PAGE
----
Learning All Summer Long with WINS Interns at USDA
This article was originally published on the USDA Blog.
With over 3 million students graduating college during the 2013-2014 school year, what sets you apart from your peers? The answer: internships.
Internships provide an immeasurable benefit to both the intern and to organizations like USDA. In addition to gaining valuable work experience, internships are a great way to network, apply classroom knowledge to real-life, on-the-job situations, and gain confidence.
This was the focus of my message to the Washington Internships for Native Students (WINS) interns at their closing ceremony on held on July 25 at American University in Washington, DC.
This summer, students from 24 tribes, and 23 colleges and universities participated in the WINS program—offered through American University. Of these students, nine were hired by USDA. Here are some of the USDA projects that the students were involved in during the eight-week program:
- Worked with the Africa and Middle East Region of the Cochran Fellowship Program and assisted with duties to carry out training programs for agricultural exchange students;
- Developed video scripts and blog posts for internal newsletters;
- Researched how credit constraints affect new entrants into the farm sector;
- Drafted and helped design a brochure detailing how USDA Nutrition and Community Facilities programs assist with mitigating diabetes throughout Indian Country;
- Recommended ergonomic solutions for agency employees that allowed them to work in a much safer environment, while improving their productivity;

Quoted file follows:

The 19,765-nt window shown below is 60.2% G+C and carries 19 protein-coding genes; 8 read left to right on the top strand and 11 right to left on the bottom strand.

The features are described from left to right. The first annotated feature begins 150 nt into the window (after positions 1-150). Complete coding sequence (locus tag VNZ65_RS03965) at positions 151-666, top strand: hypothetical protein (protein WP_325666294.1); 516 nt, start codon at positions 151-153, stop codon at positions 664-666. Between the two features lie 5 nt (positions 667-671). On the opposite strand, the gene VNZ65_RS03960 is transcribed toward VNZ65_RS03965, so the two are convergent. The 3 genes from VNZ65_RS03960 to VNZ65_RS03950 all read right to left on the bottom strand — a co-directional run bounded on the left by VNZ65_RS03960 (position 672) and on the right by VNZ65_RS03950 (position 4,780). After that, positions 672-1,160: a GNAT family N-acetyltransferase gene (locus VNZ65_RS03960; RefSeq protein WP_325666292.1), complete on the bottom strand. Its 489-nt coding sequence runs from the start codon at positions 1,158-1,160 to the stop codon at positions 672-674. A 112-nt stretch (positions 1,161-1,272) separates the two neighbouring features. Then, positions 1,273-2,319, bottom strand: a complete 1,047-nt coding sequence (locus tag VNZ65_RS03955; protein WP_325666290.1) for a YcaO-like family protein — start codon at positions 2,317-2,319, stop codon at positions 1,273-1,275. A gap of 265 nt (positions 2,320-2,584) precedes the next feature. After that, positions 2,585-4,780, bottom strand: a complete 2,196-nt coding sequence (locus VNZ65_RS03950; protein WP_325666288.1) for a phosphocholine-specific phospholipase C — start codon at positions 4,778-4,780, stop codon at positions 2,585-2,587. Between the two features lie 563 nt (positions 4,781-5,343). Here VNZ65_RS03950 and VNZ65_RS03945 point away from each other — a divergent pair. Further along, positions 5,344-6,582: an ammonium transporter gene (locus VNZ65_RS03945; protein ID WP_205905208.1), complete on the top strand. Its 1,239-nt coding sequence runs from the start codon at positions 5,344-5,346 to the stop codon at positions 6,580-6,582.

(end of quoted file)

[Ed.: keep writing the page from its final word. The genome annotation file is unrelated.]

- Customized a Biotechnology tutorial for a Tribal audience
Donelle Broskow, Director of Extended Studies at American University, explained how she felt after reviewing the student projects. “I was very impressed by the leadership exercised in their involvement with key issues that influence communities around the United States. I think this is what makes the WINS program both impactful and unique. The experience can truly change students’ lives. .”
Interns at USDA highly valued their internship opportunity, too. Misty Cordeiro, a USDA Animal and Plant Health Inspection Service (APHIS) WINS intern said, “I loved my internship and working with the USDA APHIS’ Legislative and Public Affairs office. It provided the opportunity to combine my skills in research and writing with my passion for filmmaking. More than anything, I appreciated learning more about the federal government, and how APHIS carries out its mission to protect the health and value of American Agriculture and natural resources.” Bryan Manycattle, an APHIS WINS intern supporting International Services said, “My time at USDA allowed for exposure to APHIS’ international activities, networking within the Agency, and an opportunity to scope out future career opportunities. I’ve developed a greater understanding of international trade regulations and of the coordination and interaction between the Federal Government and Indian Tribal Governments.”
I also mentioned in my message that USDA has a lot to gain from internships, too. With more Federal employees eligible to retire, we will increasingly depend on talented young people from diverse backgrounds to help fill those gaps, and position us to meet the challenges and demands we will face in the future.
Partnering with our colleagues at American University imparts our commitment to promote and create a diverse and inclusive workforce. We know a diverse workforce is a strong workforce. The more widely we cast our nets, the greater the likelihood of capturing the diverse perspective, experiences, and backgrounds that can foster new ideas and opportunities for USDA.